It’s dark now, and I’m heading homeward along a black street without sidewalks. Cardinal is a street that goes through, and people often speed here on their way through the usually sleepy neighborhood streets. Each time the occasional cars and trucks approach me from behind, I hop across the gutter into peoples’ yards. I’m invisible in my jeans, black coat, and a black hat.
I think about Dedra, my friend I used to walk with regularly. It’s been over a year since I saw her, and we haven’t walked in forever. I miss her, so I send her a text. I figure the light of my phone makes me more visible.
When I arrive home, my cheeks are cold and Ian’s got dinner on the table.


“Princess! Listen to my words! You stay by me. I will betect [protect] you in the Land of Car! I am a warrior,” Asher explained as we wandered down the road early in the morning, heading generally in the direction of preschool.

We fought a dragon on the way. “Ting! Ting! Ting! Ting! Shink!” I’m sure I saw the tree stump cower.

We found some interesting things to look at: some pretty leaves, some goopy, leaf-choked puddles. Some lawns are covered in stars of all colors.

On Our Walk

A car almost squished us. “Look out, Princess! It’s very dangerous!”

Having a warrior along while walking through the neighborhood can be a big help. It can also be somewhat … hair-raising. Warriors who are “7 years old” (really 3.75) are erratic at the best of times. Sometimes they dawdle, examining every stick along the way. Sometimes they rush haphazardly—forward, or even sideways. Sideways makes me nervous in the morning school drop-off traffic—the Land of Car.

“Princess! This is a magic puddle! I have to walk in it. How ’bout you be my mama duck Princess and I be your baby duck warrior?”

We walked a little closer to school. We balanced on white painted curbs. We watched the squirrels and the birds.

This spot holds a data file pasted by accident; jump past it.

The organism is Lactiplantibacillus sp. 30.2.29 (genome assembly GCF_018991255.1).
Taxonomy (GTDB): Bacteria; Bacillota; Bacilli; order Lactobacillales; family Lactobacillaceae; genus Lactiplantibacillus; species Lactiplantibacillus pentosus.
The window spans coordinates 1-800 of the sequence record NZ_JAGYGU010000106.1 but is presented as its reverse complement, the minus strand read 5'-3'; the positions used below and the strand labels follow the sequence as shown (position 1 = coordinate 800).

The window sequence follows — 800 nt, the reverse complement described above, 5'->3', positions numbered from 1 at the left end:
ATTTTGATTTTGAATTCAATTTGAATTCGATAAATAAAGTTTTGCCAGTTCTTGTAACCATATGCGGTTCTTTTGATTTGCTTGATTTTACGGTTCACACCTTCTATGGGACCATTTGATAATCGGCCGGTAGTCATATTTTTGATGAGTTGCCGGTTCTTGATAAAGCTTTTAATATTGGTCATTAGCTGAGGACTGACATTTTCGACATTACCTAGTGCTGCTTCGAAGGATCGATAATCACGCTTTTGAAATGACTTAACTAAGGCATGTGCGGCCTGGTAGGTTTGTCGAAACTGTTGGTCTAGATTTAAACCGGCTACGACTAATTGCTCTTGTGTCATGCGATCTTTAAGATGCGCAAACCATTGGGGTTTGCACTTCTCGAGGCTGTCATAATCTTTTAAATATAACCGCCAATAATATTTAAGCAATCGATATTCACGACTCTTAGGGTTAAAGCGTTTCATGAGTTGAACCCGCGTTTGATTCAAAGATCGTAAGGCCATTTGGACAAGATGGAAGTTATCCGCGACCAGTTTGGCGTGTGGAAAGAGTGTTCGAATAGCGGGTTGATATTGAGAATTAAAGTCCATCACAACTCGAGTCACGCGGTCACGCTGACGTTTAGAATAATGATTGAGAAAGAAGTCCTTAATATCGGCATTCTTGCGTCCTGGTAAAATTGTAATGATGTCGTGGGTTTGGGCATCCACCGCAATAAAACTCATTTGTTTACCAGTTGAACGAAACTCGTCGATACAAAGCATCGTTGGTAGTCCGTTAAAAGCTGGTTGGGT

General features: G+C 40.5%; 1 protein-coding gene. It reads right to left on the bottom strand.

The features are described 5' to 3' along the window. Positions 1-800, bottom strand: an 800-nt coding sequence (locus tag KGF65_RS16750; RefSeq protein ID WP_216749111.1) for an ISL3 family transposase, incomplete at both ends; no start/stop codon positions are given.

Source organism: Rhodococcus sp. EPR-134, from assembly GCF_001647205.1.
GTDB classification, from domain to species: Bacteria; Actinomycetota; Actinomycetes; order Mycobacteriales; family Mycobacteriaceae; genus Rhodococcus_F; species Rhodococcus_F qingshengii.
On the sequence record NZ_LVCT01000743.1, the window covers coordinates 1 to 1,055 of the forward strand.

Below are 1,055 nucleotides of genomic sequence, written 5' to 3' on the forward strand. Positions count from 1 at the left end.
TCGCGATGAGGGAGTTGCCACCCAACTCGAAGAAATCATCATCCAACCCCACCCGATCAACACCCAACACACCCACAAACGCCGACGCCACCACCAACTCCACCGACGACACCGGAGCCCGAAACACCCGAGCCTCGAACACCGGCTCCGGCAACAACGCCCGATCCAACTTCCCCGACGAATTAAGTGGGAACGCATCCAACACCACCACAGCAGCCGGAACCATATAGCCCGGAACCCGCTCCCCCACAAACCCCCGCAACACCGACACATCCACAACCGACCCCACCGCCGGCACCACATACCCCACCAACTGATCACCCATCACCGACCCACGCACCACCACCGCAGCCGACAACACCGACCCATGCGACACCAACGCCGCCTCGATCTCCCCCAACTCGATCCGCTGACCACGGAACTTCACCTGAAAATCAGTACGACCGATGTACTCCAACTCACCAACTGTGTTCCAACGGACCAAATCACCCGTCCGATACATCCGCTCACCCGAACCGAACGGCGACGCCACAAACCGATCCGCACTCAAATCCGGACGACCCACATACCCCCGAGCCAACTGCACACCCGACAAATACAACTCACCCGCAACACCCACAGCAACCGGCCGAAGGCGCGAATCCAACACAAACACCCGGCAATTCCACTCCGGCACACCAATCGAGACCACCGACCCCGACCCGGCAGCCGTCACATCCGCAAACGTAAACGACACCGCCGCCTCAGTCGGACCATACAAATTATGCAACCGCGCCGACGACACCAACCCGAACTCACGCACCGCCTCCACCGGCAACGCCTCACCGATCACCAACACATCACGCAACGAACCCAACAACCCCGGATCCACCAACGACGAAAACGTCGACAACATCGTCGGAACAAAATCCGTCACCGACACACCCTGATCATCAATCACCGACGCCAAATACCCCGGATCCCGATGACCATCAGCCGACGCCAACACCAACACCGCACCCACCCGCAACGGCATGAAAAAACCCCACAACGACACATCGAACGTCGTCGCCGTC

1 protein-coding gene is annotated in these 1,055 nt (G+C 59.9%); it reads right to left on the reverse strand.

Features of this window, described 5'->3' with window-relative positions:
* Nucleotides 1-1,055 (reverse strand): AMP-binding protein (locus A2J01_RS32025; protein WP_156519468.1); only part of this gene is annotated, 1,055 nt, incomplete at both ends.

“Mama, I’m a betective. That means I’m in charge and I betect people. I train good dragons and kill only bad dragons. I ride on a dragon!”

We passed moms and dads hurrying their kids to the local school. Some of them smile at us.

“Mom, I’m gonna teach you how to run fast.” Perhaps we would get there faster if we ran, but honestly I would miss the meandering. I see and hear more when we go slowly.

Morning Walk to Preschool

Walking to Preschool

Asher and I walked to school two mornings last week. (With the shift to our summer schedule, we hadn’t been doing that as much since we had to drive Lucas to summer camp, too.) It was fun to have those cool morning walks together.

We discussed again where the curb water drains to. “What does this sign say, Mama?”
“Protect our creeks. No dumping. Drains to Arcade Creek.”
“Under the road?”

We visited those bumpy sedum plants again—he remembered just where they were. And guess what! They are flowering, with tiny star-shaped white flowers.

We also visited the “super-secret spy tree.” I had no idea it was any such thing.

Asher likes to know where the roads go. “This one goes to the zoo? This other road goes to Lucas’s school?” Yesterday he told me, “That road goes to the Fairy Zoo.”
“Oh? The Fairy Zoo? What kind of animals do they have at the Fairy Zoo?” I asked.
“Horses and marmosets.”

There is nothing quite like a crisp summer morning. It always seems that the whole world is savoring the moist coolness all the more for the day’s coming heat.

  • About Sara

    Thanks for visiting! I’m Sara, editor and writer, wife to Ian, and mother of two precious boys. I am living each day to the fullest and with as much grace, creativity, and patience as I can muster. This is where I write about living, loving, and engaging fully in family life and the world around me. I let my hair down here. I learn new skills here. I strive to be a better human being here. And I tell the truth.

    Our children attend Waldorf school and we are enriching our home and family life with plenty of Waldorf-inspired festivals, crafts, and stories.

    © 2003–2018 Please do not use my photographs or text without my permission.

    “Love doesn’t just sit there like a stone; it has to be made, like bread, remade all the time, made new.” —Ursula K. LeGuinn